WASHINGTON -- Hillary Clinton denounced Donald Trump's controversial comments about immigrants in her first national interview as a 2016 presidential candidate. But in the process, she inadvertently handed Republican rival Jeb Bush a present on a silver platter.
The Democratic front-runner told CNN's Brianna Keilar Tuesday that she was "very disappointed" with the celebrity hotelier for calling some Mexican migrants rapists and criminals. She criticized the rest of the 2016 Republican presidential candidates for not moving quickly enough to distance themselves from Trump and noted their opposition to comprehensive immigration reform.
"He doesn't believe in a path to citizenship. If he did at one time, he no longer does," she said of Bush, the former governor of Florida.
The broadside could hurt Bush among Hispanic voters if Clinton succeeds in portraying him as opposed to immigration reform. It's a smart, long-term play against a well-funded Republican with a decent chance of winning the nomination.
For the moment, however, Bush faces more immediate challenges as he traverses early primary states. Chief among them is his effort to win over conservatives who believe that he supports granting undocumented immigrants "amnesty." In fact, Bush says that undocumented workers should be able to earn legal status, “not necessarily citizenship.” Clinton, however, says that anything short of a path to citizenship for undocumented immigrants is "code for second-class status."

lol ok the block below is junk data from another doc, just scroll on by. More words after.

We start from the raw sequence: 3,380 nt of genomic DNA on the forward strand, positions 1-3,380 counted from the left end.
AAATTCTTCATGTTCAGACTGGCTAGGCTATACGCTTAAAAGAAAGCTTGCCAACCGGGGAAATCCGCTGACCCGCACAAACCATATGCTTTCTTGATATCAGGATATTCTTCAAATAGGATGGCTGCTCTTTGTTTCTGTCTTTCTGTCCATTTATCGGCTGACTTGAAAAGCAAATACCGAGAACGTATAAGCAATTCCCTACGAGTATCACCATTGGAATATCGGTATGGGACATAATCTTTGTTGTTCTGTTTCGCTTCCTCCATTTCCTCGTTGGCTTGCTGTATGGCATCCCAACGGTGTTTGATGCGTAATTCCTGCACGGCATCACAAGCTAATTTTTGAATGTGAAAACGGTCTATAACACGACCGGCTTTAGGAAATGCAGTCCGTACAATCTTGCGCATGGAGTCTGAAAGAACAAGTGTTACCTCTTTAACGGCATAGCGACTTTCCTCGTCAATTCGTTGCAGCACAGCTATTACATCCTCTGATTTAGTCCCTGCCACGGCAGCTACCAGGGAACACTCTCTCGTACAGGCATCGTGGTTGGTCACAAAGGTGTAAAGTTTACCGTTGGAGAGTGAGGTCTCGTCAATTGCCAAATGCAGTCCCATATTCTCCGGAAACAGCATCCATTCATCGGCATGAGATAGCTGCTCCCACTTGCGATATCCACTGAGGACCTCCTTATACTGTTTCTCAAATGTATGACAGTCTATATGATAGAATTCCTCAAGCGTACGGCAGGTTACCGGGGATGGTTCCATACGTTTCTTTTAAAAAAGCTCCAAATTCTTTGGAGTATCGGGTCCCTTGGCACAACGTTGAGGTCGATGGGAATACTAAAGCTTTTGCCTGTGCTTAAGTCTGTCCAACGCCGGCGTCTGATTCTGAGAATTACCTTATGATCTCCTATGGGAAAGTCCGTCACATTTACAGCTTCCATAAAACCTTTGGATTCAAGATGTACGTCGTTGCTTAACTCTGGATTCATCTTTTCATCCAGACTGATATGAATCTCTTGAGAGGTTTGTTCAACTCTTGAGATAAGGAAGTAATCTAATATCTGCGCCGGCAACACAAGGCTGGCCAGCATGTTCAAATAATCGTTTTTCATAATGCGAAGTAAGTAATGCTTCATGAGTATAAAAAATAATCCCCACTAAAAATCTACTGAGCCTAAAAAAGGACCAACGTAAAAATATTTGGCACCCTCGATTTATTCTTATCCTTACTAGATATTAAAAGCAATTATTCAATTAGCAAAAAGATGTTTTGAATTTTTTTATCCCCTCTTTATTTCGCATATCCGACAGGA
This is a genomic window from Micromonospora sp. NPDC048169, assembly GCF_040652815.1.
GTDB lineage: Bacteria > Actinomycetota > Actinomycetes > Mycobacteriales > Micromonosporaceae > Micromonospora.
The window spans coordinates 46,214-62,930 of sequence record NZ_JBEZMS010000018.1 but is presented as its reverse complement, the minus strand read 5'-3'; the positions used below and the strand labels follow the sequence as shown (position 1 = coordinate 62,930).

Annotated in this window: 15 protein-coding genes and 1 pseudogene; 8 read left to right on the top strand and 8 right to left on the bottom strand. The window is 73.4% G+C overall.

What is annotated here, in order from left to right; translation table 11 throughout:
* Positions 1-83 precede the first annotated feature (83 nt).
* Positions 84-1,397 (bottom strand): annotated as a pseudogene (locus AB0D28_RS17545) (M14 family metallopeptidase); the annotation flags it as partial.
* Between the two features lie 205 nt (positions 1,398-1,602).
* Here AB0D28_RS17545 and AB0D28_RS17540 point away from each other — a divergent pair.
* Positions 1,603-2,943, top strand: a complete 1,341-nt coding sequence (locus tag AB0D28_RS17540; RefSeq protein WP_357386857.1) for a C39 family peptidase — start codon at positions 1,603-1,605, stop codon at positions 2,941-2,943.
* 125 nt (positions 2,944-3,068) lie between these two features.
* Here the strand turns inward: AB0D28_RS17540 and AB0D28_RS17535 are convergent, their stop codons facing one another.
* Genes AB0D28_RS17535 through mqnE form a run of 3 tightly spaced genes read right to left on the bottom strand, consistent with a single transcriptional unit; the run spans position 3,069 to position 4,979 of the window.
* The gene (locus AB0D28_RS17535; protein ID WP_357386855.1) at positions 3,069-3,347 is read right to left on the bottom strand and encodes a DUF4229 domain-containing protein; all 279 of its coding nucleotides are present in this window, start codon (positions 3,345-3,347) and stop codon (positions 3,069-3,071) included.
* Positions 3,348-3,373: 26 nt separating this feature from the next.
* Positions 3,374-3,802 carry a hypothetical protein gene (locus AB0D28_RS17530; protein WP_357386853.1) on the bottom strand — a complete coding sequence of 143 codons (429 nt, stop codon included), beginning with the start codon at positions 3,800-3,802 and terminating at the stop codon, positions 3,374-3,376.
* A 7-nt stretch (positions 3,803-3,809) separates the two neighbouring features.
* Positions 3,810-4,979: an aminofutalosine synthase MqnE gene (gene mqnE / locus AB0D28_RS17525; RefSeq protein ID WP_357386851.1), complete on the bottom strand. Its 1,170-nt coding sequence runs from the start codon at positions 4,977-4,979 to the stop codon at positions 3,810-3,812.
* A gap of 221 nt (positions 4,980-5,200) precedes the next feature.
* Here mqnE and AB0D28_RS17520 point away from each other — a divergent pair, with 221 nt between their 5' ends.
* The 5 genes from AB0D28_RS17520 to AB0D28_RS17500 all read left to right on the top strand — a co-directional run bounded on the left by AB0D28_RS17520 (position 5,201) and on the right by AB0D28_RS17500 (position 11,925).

Immigration remains one of the most divisive topics among Republicans in the early caucus state of Iowa, but there are still far more who oppose a path to citizenship than support it. According to a Quinnipiac University poll released Monday, 46 percent of likely Republican caucus goers in Iowa said undocumented immigrants should be required to leave the country, while 34 percent said they should be allowed to stay with some sort of path to citizenship.
Any reminder that Bush opposes "amnesty" is good news in Iowa -- regardless of whether it comes from the candidate or his potential Democratic rival.